In the interest of full disclosure, I offer the following:
1. I have lifelong ties to the pharmaceutical industry. Members of my immediate family are either retired from the industry, or currently work in the industry, for one of the major corporations. They are “company men.” My childhood was spent under the umbrella of this corporation and I grew up surrounded by everything related to this company. To this day, I have giveaway products around my house, and on my desk: mugs, calculators, sticky notes, pens, backpacks and so on. I have personally profited – and continue to profit – directly and indirectly, from the profits of the pharmaceutical industry.
That said, I’ve never worked for the company and do not currently own any stock in the industry. My close family members do, but that’s their business, not mine. I’ve been privy to “inside” information that I wish I did not know, but it’s nothing that isn’t already available in books that expose industry practices. (The book I consider the best expose on the pharmaceutical industry is “Bitter Pills” by Stephen Fried, available at Amazon. It remains on my personal list of top ten favorite books.)
So, my “ties” to the pharmaceutical industry are by proxy, by way of family members who have spent their careers with the company. While I *personally* have been on the receiving end of the benefits of the most profitable (legal) industry in the world (according to Fried), I remain critical of industry practices and do not receive any funding from them.
This is why I am quite sympathetic to the criticism against President George W. Bush regarding his “ties” to the pharmaceutical industry. From what I’ve been able to gather from the information made available by fellow activists, his ties result from his father, the first President Bush, formerly being a board member with Eli Lily.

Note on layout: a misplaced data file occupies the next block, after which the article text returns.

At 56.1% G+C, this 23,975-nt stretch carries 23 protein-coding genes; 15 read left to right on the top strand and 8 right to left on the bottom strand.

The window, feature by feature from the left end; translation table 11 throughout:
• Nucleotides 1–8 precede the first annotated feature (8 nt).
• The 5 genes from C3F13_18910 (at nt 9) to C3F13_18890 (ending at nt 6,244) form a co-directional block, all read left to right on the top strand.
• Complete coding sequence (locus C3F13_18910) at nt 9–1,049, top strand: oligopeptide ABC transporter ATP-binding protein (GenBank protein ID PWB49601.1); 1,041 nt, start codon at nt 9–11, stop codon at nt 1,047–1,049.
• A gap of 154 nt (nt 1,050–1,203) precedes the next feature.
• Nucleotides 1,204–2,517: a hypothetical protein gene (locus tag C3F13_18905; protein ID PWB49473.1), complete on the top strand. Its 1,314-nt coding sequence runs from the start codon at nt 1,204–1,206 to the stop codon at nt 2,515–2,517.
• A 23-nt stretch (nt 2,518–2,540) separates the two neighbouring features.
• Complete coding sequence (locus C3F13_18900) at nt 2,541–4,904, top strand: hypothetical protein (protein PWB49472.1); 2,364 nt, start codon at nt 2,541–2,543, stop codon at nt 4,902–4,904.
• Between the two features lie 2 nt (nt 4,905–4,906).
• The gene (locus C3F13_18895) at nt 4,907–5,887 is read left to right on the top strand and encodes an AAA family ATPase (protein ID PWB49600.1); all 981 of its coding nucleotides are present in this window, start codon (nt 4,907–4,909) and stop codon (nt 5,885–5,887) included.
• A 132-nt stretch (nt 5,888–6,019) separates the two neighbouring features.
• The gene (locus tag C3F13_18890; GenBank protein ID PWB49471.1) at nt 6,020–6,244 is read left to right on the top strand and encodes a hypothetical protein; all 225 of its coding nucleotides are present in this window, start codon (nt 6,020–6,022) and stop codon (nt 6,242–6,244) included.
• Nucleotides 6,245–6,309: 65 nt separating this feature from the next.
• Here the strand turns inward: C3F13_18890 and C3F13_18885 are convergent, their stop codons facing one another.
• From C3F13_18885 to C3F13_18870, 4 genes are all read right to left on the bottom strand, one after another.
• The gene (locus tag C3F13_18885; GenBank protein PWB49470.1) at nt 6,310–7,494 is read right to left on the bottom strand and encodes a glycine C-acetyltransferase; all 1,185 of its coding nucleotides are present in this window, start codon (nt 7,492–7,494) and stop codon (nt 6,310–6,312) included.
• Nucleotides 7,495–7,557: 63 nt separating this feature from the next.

If he’s guilty by association, then I am equally as guilty. If you hold a person accountable for the career choices of family members, then yes, President George W. Bush and I share the same crime: we have ties to the pharmaceutical industry.
Sorry, but that’s lame and I’m the kind of person who calls a spade a spade. Based on the information available to me, the attempt to smear the current president as a pharmaceutical industry hack is weak. There are plenty of things one can criticize about the president. His ties to pharmaceuticals are not one of them.
2. I have received monies from both state and federal governments, some while in my capacity as owner/operator of ect.org. The state funding came long ago, pre-ect.org, when I worked for an agency that provided medical and social services for adolescents in Illinois. Illinois tax dollars paid my salary. I also taught for two years at a state university, with my salary coming from federal and state money. (This was also pre-ect.org.)
Since the founding of ect.org, I have received expense money and small honorariums from the federal government, SAMSHA to be more specific. (Under Health and Human Services and CMHS.) I have given lectures and presented papers at federal agency conferences, speaking for myself and ect.org. The funding for my travel expenses and honorarium came from the federal budget, and therefore, tax dollars.
I also served on the committee that researched and produced the CMHS statement on electroconvulsive therapy. Again, my trips to Washington, DC were paid for by the US Government, as was my honorarium.
Additionally, I served three years on a federal advisory committee (we made policy recommendations), also within SAMSHA/CMHS and my expenses/honorarium were funded by federal dollars. My term has since expired.
That sums up my “funding.” None of the funding has been for the benefit or operational costs of ect.org.
However, I am currently in partnership with a friend and we are exploring opportunities – governmental and private – for research funding. If you hear of grants that might be appropriate, please let me know via email.
This page last modified on October 25, 2006 @ 12:03 pm